And I’ve Always Said That #1

And I’ve Always Said That #1

Hannah here, co-founder of UMA Store and scribbler of our new monthly newsletter, And I've Always Said That.

Equal parts thoughtful, personal and frivolous (as all good things are), I'll be sharing some words on this thing that we call fashion - it's emotions, inspirations, people, conflict, trends, thoughts and ideas. Hope you enjoy.

And I’ve Always Said That: 
#1 Committing to Fashion

I never thought that I was commitment-phobic in my early 20s but I guess I was wrong. Not commitment-phobic in the Mr. Big kind of way, but commitment-phobic of my relationships with my clothes.

I’ve just finished reading Alex Leach’s pocket sized book The World Is On Fire But We’re Still Buying Shoes. It rocked me - in the best way possible. 

Leach discusses the idea that each new purchase is - well, should be -  the beginning of a new relationship. A forever relationship ideally. As Leech says, this idea of a new relationship is about “buying things that really mean something to us, and buying them for life. Being patient, because we're in it for the long haul.” 

I have been (as I’m sure you have too) guilty of professing that I’m so committed to my new dress or my new jacket, but not quite being able to see it through over the seasons. I think these purchases that have gone-awry go hand-in-hand with how easy it has become to be able to mindlessly justify a new piece.

We comfortably use words like 'investment’ or ‘high rotation’, but do we know what we really mean when we chat about this in the change-room? Of course we know these phrases to be about conscious consumption, but these words are also so deeply intertwined with green-washing that it's hard to tell what is useful knowledge here and what is…well, marketing. 

 

Re-framing these ideas as a two-way relationship allows us to think more deeply about longevity and our role as consumers. Committing to learning how to care for that item. Committing to having straps mended or seams let out. Committing to holding this piece with adoration and care. Re-styling and re-wearing till the cows come home.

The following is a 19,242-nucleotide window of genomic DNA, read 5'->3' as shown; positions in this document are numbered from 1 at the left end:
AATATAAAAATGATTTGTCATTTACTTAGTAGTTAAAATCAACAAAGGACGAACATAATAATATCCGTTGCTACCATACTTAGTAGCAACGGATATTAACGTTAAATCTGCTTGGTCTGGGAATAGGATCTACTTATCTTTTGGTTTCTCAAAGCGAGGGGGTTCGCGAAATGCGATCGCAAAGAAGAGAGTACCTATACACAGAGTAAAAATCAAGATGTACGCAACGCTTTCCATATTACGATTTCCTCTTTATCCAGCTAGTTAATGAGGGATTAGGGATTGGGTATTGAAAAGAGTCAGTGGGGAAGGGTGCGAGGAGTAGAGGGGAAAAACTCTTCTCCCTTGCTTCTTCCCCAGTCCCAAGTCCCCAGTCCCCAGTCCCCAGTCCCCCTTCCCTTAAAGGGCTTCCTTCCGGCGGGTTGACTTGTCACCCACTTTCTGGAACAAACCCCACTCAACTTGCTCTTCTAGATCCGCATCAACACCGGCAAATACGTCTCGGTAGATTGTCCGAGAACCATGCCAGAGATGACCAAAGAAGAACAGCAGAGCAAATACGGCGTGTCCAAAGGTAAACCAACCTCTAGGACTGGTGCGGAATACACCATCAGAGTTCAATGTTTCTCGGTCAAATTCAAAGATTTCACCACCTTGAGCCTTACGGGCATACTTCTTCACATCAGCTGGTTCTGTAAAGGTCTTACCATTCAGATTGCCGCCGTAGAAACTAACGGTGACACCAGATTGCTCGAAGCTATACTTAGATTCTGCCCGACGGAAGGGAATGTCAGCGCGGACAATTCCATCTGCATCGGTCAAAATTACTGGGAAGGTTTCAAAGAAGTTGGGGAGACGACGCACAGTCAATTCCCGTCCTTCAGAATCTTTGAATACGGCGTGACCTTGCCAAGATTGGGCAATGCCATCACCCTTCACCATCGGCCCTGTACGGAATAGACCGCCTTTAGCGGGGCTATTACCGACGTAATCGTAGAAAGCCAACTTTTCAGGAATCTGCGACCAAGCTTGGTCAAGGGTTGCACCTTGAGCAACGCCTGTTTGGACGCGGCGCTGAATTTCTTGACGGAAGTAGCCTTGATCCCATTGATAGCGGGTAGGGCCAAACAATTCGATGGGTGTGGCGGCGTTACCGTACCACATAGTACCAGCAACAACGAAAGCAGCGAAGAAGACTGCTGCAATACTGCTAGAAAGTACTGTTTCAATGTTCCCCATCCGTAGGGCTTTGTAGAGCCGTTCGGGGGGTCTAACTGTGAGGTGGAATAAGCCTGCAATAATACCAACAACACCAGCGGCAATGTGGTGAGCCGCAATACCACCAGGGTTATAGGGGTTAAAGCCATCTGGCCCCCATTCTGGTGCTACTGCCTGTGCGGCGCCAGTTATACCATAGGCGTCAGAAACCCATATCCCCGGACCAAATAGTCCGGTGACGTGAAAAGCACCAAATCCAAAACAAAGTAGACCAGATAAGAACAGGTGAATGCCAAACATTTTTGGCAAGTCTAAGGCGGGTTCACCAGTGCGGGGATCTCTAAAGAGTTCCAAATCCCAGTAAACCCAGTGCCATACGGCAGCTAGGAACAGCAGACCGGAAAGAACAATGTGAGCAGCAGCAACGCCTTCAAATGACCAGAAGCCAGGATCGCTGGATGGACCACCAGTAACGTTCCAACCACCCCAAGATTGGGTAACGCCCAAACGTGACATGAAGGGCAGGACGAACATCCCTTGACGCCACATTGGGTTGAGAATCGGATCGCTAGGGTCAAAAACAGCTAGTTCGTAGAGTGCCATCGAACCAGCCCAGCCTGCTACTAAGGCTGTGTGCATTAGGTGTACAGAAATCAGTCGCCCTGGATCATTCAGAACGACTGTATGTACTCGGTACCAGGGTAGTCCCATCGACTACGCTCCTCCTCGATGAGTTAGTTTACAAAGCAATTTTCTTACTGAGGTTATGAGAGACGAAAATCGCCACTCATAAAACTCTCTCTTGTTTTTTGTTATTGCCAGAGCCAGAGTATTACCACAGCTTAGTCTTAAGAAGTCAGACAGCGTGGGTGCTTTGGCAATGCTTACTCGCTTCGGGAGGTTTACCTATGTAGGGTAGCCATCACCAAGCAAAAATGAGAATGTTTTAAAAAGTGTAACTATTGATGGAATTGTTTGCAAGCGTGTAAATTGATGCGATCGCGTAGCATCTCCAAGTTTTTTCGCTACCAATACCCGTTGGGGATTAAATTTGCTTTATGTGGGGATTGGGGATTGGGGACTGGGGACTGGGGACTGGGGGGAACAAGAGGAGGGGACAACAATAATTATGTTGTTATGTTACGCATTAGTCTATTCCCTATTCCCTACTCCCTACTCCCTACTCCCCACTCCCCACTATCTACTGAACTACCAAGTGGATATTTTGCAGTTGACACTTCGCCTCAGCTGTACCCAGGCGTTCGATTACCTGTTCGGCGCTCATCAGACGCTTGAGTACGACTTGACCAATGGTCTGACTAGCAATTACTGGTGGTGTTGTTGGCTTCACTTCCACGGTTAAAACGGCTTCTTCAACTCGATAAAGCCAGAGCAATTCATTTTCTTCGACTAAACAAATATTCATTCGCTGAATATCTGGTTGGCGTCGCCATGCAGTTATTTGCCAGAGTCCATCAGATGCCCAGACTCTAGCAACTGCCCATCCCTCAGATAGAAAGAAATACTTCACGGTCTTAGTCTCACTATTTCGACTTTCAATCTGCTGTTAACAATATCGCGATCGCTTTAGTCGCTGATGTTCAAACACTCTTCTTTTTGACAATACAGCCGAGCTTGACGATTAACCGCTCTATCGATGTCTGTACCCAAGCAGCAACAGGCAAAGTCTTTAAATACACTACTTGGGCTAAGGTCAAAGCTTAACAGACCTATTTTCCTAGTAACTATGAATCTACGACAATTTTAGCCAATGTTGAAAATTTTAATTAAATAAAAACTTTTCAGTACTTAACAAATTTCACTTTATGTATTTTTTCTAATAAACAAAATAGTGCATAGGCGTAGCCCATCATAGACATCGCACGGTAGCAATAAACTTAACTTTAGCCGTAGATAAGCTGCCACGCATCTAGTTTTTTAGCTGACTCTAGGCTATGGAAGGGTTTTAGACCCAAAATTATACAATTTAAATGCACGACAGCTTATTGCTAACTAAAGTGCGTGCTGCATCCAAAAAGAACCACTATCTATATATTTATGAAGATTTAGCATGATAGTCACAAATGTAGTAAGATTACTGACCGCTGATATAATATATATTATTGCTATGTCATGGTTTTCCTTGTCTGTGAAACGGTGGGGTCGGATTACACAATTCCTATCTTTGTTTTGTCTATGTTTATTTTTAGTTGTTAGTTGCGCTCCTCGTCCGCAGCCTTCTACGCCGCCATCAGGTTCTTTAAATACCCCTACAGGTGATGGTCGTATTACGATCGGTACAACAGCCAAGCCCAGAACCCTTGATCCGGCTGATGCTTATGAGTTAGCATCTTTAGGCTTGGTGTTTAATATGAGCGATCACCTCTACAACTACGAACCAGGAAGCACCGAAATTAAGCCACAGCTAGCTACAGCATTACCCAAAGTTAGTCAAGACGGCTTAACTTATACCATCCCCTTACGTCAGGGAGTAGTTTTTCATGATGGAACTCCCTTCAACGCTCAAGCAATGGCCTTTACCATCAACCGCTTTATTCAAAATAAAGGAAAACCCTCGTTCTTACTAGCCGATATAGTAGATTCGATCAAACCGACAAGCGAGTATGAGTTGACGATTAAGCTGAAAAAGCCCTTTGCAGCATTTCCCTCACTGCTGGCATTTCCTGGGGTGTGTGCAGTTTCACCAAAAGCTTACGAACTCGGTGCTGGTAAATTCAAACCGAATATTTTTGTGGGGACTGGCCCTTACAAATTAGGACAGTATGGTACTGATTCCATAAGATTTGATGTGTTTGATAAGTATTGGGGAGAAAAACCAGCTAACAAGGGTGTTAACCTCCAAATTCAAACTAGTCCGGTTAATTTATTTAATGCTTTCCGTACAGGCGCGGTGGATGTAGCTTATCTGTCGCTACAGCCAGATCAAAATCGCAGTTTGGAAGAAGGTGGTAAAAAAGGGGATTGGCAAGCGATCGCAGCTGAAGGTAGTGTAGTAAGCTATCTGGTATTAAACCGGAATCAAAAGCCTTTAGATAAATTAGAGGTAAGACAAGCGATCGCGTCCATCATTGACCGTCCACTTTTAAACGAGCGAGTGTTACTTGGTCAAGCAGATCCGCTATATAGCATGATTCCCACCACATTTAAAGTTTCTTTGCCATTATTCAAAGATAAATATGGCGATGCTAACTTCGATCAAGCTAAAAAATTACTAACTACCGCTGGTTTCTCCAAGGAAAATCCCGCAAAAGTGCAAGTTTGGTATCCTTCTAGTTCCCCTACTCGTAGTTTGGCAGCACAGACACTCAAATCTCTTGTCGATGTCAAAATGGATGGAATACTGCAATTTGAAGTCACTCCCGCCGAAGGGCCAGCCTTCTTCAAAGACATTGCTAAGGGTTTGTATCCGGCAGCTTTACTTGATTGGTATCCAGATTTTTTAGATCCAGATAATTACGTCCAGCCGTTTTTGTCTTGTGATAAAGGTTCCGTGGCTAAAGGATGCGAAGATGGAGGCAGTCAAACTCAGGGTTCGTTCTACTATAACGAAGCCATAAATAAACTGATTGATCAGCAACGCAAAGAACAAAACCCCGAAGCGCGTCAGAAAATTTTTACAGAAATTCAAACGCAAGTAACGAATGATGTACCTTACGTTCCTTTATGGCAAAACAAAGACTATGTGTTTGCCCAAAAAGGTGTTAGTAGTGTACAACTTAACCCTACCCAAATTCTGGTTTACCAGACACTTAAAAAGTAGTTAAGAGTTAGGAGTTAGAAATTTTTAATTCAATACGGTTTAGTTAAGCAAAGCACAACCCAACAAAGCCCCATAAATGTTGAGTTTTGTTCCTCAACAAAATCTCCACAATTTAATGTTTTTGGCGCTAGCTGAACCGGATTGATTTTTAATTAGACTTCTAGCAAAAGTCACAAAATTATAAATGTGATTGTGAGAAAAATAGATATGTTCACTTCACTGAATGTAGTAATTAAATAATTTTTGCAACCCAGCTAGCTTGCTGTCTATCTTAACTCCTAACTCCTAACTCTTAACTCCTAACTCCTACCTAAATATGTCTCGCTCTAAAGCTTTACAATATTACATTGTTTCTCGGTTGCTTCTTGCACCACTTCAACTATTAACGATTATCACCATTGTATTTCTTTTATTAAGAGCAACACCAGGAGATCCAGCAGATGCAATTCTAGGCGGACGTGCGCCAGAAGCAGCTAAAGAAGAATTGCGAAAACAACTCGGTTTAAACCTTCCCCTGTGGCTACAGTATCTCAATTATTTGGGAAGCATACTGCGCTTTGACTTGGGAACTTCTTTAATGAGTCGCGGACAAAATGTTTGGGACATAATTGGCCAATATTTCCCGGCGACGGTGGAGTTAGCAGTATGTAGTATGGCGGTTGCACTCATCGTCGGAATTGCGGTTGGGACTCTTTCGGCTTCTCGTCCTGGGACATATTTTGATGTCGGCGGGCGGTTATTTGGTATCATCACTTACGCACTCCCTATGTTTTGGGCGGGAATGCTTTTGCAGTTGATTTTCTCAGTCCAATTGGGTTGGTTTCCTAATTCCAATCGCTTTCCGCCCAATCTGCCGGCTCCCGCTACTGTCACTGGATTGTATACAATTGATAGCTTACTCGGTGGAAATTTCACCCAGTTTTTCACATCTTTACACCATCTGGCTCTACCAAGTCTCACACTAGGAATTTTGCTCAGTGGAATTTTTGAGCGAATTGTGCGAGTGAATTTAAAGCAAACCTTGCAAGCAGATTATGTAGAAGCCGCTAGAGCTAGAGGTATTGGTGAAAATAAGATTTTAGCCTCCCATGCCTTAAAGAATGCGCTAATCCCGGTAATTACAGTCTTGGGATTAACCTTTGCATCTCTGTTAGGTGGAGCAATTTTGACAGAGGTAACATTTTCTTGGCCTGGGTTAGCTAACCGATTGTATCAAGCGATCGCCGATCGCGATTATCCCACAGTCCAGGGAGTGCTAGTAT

It also means buying what you really love and are emotionally connected to. Buying what makes you feel like the most authentic version of yourself. It’s choosing to own fashion versus choosing to consume fashion. Leach says “philosophically, viewing fashion as a relationship is about reevaluating what it is that we really want from our clothes.”

We all have those few items we’ve had for years and each time you pull them out you feel that joy. It might not be the same initial excitement but it is comfort and an inexplicable appeal.

Mine are a loose pair of black silk shorts with an elastic waist and lace trim. I got them from the first real fashion brand that I worked for more than a decade ago. They look a little like Victorian bloomers but I love them. They’ve been to a runway show in New York, they’ve been shoved in a backpack, traveling around Croatian beaches and everything in between. I’m happy to say that they are officially my longest lasting relationship.

Maybe I’m not as commitment-phobic as I thought.

I hope you can find a budding new long term relationship with each piece on UMA.

Hannah x

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